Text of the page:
“Think back briefly to Barcelona just post-Franco – a city of grime, crime, and sleaze, shaped much in the public imagination by Jean Genet’s A Thief’s Journey. Then its astonishing re-emergence triggered by the Olympics of 1992. It rediscovered its confidence and we discovered its unique design, art, and urbanity. It was a model of urban reinvention and edgy distinctiveness and it seemed to exude a special Catalan imagination and creativity and this identity gave it some drive and energy.
Yet the influx of outsiders helped too. Barcelona has been compelling and popular if not too popular and now it wants to retrench. It has a different problem for its creativity as mayor Ada Colau seeks to recapture the city for its citizens.
What innovative ways will she invent to curtail gentrification pressures, to get the best from the city’s tourists and still maintain its cutting edge feel?”
How Barcelona approaches city branding and destination marketing
To find out how Barcelona uses city branding and destination marketing to attract high potentials, visitors and investors, we caught up with some of the city’s leading place brand thinkers and strategists:
- Consol Vancells Casanovas , City Branding Coordinator at the Barcelona City Council
- Mateu Hernández Maluquer of Barcelona Global
- Juan Carlos Belloso, a long time advisor to the city
- José Fernández Cavia, a leading researcher on place brands and destination branding
- Jordi Xifra, a leading researcher on public diplomacy and Catalonia
Consol Vancells Casanovas, City Branding Coordinator at Barcelona Activa (Barcelona City Council), shares how the image and identity of Barcelona have changed over the years, and why co-creation and storytelling are especially important for city branding, following the COVID-pandemic.
Mateu Hernández Maluquer, CEO of Barcelona Global, in discusses the branding, competitiveness and reputation of the capital of Catalonia.
Barcelona Global is a non profit independent association made up of more than 1.000 members with the mission to make Barcelona one of the best cities in the world for talent and economic activity.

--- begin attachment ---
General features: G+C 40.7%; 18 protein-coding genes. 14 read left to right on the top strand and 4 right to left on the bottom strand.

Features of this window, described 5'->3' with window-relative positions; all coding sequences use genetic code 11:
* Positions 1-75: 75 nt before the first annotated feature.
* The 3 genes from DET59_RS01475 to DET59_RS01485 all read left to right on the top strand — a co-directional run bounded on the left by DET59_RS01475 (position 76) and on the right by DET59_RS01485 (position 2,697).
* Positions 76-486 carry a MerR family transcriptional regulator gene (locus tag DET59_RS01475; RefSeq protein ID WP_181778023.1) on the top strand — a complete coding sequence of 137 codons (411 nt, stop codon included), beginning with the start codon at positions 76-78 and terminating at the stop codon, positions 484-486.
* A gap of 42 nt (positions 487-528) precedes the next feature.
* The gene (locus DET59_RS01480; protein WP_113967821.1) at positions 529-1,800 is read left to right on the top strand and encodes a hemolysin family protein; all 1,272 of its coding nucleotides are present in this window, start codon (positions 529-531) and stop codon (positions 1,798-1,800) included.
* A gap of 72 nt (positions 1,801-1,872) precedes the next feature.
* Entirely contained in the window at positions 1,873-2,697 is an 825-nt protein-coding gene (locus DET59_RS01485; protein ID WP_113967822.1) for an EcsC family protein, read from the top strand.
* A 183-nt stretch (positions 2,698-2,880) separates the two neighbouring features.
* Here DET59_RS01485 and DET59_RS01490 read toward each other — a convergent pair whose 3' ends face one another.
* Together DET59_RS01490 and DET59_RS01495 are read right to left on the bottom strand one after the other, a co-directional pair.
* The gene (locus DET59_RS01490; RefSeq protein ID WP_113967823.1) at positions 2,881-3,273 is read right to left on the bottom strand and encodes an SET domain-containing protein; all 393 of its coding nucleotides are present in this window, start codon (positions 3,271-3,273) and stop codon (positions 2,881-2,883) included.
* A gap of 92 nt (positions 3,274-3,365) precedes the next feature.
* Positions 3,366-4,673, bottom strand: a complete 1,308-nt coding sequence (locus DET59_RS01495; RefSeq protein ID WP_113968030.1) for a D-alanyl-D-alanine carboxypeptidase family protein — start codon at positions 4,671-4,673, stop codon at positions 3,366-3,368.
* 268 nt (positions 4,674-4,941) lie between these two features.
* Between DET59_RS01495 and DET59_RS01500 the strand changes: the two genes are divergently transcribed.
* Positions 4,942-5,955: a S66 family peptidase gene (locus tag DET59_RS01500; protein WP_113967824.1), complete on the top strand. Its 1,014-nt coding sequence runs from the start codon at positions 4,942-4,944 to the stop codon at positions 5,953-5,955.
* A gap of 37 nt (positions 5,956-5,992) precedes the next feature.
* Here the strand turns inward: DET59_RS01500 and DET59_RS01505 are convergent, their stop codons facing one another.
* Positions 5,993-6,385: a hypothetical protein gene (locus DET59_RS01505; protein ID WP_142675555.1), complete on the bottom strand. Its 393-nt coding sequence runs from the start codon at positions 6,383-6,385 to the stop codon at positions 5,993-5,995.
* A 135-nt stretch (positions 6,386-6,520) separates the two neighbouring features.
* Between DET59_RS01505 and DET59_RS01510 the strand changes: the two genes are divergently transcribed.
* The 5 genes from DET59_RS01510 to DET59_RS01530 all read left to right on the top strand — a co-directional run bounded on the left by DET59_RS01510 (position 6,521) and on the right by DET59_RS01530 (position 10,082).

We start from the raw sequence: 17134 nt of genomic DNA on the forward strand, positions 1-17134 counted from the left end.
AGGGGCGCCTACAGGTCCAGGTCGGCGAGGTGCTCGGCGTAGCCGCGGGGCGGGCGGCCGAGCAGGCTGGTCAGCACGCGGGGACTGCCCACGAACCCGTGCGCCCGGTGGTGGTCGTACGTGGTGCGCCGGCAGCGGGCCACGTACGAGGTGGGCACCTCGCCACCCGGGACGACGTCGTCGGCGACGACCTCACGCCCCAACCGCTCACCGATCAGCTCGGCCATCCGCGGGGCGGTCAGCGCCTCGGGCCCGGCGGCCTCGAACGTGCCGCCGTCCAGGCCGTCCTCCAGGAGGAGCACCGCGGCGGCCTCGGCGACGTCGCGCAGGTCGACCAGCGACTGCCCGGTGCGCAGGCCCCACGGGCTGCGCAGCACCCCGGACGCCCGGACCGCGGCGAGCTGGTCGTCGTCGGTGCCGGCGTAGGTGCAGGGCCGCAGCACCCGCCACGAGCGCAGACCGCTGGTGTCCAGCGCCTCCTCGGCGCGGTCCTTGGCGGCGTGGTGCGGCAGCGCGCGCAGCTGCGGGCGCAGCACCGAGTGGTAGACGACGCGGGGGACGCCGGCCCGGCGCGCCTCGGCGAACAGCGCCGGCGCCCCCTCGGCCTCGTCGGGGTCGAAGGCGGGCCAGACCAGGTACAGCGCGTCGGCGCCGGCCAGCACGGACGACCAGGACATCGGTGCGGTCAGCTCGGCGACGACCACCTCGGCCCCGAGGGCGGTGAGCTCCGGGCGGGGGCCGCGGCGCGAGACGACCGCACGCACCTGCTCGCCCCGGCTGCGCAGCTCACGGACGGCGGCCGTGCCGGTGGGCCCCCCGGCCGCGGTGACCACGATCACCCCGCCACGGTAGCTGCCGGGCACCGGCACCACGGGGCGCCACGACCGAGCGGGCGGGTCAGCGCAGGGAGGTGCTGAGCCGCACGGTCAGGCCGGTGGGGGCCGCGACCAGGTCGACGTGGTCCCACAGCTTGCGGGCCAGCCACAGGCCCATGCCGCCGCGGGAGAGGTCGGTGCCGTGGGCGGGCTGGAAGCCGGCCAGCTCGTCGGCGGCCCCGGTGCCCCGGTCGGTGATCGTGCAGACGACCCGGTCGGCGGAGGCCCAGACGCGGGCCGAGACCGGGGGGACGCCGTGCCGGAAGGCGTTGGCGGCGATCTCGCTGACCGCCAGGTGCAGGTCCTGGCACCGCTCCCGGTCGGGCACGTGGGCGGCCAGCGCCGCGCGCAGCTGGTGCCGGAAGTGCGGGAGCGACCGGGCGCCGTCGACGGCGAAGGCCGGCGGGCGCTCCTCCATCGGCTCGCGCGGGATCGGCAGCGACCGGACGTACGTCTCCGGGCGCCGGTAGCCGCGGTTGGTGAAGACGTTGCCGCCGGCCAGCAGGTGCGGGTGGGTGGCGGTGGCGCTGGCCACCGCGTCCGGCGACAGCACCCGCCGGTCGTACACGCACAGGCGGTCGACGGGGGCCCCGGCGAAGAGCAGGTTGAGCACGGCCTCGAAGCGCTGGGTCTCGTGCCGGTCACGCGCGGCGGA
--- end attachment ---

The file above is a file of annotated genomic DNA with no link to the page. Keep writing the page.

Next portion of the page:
Juan Carlos Belloso, who is also a member of our global panel of place brand specialists, in this earlier interview discusses city branding, Brand Barcelona and why good leadership is crucial for place branding success.
Juan Carlos is a highly solicited workshop facilitator and speaker at events. Find out more here
José Fernández Cavia, Head of the Department of Communication at Pompeu Fabra University in Barcelona, in this interview discusses digital media and destination branding research, also sharing his reflections on Barcelona.
José is an active member of the International Place Branding Association, the leading network of researchers dedicated to the fascinating topics of community identity and place reputation.
Jordi Xifra is Professor at the Universitat Pompeu Fabra (Barcelona) in which he is the director of the Master of Science in Strategic Communication and Public Relations, a jointly awarded degree with the University of Stirling (Scotland. In our interview we picked his brains on place reputation, public relations research, nation building and the case of Catalonia.
How does Barcelona perform compared to other cities?
Moving from our personal interviews and expert perceptions to “hard facts”: how do international rankings and indices assess Barcelona’s city performance, its brand strength and reputation vis-à-vis other cities?
What are your thoughts on Barcelona? Would you consider moving there or investing? We’d love to hear from you – send us your message!
With thanks to the Sustainability Leaders Project, our partner on this Barcelona City Report.